So if somebody is not feeling like a female Doctor will be their thing – it’s a perfectly valid personal decision, and nobody should be saying anything against it. Personally, I’d say it would be nice to give the new thing a chance, but if it doesn’t work – fine. Stopping to watch something one has fallen out of love with is not pathetic at all; on the contrary, I’d say that going on to watch a series that you have stopped enjoying, just because it was The Thing years earlier, is pathetic. So it irks me, this “if you are stopping because of a female Doctor”.

The other half of that tweet, though, irks me even more. I’d assume that the creator of the tweet likes the show. Now… if you like something, shouldn’t you be delighted about people discovering it? About new potential fans? More folks giving it a look and deciding that they might like it?

I have stopped watching because I wasn’t happy with what Moffat did as a showrunner. Does that mean, following that logic, that I’m not allowed to watch the new season with a different lead writer?

It’s not that there is a finite amount of Dr Who available, and having more people discover and watch it would take away from those who already love it. Calling those who consider a first look at the series, or a second one because a female lead sounds intriguing to them, pathetic (or any other names), does a disservice to the makers of the show (because people might just reconsider). It also casts a very, very bad light on the fans of the series. I would not want to belong to a fanbase that is so… weird… about who is allowed to start or stop watching something, and why.

So… if someone is getting interested into Dr Who because of the new Doctor – lovely. If someone is getting interested because of the new writer – lovely. If someone is getting interested because a black cat crossed the street and then caught a mouse? In my view, there’s no reason not to welcome anybody to something new that I love. After all, the worst that can happen is that they find out they don’t like it after all (and maybe think me a bit weird for liking it). Best case I have someone new to share my interest with, talk about related stuff, and enjoy the thing we now both like. And that’s a nice thing for everybody.

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Things currently going on? Lots.

Knitting is progressing, slowly but surely, so there might be a new sweater this winter. There’s stuff for the next museum project hanging out here, waiting for the next step. I also have to take stock of the things in storage for the shop and re-order a few items.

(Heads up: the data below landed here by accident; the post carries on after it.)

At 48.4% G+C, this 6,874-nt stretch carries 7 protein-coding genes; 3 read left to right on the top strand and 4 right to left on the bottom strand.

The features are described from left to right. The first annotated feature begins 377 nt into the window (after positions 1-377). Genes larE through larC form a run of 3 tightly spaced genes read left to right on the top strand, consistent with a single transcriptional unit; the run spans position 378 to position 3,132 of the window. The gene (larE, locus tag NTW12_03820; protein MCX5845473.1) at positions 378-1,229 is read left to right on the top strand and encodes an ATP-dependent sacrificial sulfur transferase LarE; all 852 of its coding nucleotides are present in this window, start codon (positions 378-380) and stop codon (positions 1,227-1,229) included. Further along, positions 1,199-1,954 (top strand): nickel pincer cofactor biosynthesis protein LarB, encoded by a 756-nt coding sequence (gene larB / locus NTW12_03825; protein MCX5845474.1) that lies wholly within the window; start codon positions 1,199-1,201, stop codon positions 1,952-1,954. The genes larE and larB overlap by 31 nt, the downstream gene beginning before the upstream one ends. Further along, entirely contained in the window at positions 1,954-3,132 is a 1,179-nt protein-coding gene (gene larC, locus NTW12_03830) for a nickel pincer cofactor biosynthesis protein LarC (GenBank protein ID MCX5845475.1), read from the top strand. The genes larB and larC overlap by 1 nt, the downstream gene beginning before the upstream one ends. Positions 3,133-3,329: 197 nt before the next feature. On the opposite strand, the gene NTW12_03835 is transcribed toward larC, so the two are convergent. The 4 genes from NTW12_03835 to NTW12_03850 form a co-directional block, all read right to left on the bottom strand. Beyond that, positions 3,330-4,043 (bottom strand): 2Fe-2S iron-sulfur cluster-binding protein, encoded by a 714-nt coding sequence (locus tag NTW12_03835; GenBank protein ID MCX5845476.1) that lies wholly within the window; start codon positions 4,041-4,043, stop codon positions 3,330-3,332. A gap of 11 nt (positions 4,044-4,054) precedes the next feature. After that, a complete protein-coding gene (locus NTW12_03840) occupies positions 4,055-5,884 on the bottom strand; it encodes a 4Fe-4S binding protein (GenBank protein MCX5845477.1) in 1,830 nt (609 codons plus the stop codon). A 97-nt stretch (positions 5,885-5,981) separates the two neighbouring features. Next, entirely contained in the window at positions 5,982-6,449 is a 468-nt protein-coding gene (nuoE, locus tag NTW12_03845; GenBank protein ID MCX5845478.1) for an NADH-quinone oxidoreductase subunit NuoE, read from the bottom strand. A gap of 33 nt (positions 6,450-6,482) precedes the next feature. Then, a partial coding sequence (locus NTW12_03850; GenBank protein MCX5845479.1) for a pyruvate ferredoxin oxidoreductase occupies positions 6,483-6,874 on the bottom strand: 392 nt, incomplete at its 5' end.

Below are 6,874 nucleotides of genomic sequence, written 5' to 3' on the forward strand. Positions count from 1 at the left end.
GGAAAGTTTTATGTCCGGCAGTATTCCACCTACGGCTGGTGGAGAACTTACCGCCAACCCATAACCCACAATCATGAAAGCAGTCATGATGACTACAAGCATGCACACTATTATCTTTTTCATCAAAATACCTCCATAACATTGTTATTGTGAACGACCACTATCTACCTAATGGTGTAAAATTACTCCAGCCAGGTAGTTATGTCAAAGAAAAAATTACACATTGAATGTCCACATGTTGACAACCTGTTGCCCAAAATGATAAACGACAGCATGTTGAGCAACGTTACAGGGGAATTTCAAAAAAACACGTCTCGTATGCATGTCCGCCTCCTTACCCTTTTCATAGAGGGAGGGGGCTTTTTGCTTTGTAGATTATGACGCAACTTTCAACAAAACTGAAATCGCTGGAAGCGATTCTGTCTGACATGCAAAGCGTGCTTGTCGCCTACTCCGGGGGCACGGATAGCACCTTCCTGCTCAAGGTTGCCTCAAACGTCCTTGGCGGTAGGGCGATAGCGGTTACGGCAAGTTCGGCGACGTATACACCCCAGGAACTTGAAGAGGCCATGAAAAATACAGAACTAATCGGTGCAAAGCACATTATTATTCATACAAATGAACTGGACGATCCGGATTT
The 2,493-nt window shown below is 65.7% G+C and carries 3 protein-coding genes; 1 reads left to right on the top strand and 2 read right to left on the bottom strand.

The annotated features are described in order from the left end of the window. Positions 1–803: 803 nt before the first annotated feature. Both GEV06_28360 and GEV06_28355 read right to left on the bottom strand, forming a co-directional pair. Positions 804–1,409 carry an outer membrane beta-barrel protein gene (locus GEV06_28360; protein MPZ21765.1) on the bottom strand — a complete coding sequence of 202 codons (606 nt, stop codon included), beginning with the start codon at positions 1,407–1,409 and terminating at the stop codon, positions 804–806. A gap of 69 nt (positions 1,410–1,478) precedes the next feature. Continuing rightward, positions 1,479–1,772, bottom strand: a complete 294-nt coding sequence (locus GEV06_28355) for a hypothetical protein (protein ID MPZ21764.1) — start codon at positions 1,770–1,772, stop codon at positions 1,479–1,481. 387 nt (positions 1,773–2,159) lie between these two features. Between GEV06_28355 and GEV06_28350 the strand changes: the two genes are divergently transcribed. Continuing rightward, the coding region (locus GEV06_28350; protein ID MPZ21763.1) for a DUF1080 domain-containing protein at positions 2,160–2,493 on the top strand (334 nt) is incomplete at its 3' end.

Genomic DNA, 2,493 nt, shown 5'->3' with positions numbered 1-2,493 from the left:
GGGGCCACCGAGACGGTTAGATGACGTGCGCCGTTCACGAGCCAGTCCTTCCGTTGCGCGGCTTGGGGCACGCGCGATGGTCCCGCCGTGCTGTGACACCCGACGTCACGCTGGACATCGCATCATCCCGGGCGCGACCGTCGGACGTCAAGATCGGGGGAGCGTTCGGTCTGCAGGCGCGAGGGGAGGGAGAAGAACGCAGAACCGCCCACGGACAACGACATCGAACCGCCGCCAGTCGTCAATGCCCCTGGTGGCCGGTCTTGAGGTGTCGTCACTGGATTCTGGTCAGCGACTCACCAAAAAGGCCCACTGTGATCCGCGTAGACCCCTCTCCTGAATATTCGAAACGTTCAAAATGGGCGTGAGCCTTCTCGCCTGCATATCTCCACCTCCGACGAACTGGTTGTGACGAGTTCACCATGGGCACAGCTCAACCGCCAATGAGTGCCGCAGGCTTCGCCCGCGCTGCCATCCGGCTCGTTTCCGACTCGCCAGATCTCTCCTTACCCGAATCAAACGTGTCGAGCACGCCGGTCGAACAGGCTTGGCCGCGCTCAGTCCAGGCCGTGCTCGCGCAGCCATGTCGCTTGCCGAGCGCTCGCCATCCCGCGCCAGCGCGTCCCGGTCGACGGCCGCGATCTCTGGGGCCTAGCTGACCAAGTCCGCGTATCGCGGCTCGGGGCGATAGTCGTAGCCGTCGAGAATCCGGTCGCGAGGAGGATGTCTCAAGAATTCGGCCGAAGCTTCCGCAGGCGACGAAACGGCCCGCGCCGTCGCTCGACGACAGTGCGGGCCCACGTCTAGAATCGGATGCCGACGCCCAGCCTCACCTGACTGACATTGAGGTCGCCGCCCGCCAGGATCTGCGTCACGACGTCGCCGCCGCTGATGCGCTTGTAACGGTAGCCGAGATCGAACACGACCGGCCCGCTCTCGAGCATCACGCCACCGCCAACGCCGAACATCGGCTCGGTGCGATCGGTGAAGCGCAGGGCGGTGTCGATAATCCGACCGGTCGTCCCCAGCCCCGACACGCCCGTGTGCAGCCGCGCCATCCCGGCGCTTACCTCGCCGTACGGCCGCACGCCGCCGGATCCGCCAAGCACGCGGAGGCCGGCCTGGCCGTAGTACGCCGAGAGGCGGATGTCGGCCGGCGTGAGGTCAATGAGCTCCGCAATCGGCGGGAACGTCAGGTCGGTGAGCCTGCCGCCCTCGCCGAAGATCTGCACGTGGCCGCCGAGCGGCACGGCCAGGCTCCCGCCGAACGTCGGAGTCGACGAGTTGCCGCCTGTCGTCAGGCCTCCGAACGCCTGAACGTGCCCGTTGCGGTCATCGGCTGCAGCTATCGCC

Apart from that, planning for the next European Textile Forum is going on, which includes figuring out the programme, which will most probably include a nice excursion. (If you’re interested in the Forum, or know somebody who might be – please spread the word, and if you are planning to come, register soon. We have a few places left, but not many, and having people register early makes things much easier all around.) Together with the planning, I’m trying to solve a few not-yet-issues at the website, which – as usual – takes way more time than it should.

Then, there’s article writing and conference preparation for other talks – which is, fortunately, mostly under control at the moment (which means I’m not ridiculously behind schedule, and can still sleep at night).

To balance all this, there’s cake, and tea, and coffee. Because everything is better with cake, tea, and coffee…

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A few years ago (well, quite a few by now), I got introduced to Dr Who. And I totally, utterly and completely loved it.

I slowly fell out of love with the current story, first when Matt Smith did the Doctor (I just couldn’t get to really like his version), and then more and more as Steven Moffat, as the showrunner, left his marks all over the stories. Monsters changed. Storylines became… weird. We stopped watching. (Which, in our case, also meant we stopped buying – because we have no TV, so any films or series we like, we buy to watch.)

Now, however, Steven Moffat is leaving Dr Who, handing the mighty pen over to somebody else (whose work I don’t know at all, so I’ll let myself be surprised). And furthermore, a few days ago, the 13th Doctor was revealed… who is, all by herself, a reason for me to give this wonderful series another chance to win its way back into my heart. And onto my screen.

So… 2018. Well, probably a bit later, as we’ll have to wait for the DVDs to come out… but then, it’s only time, right?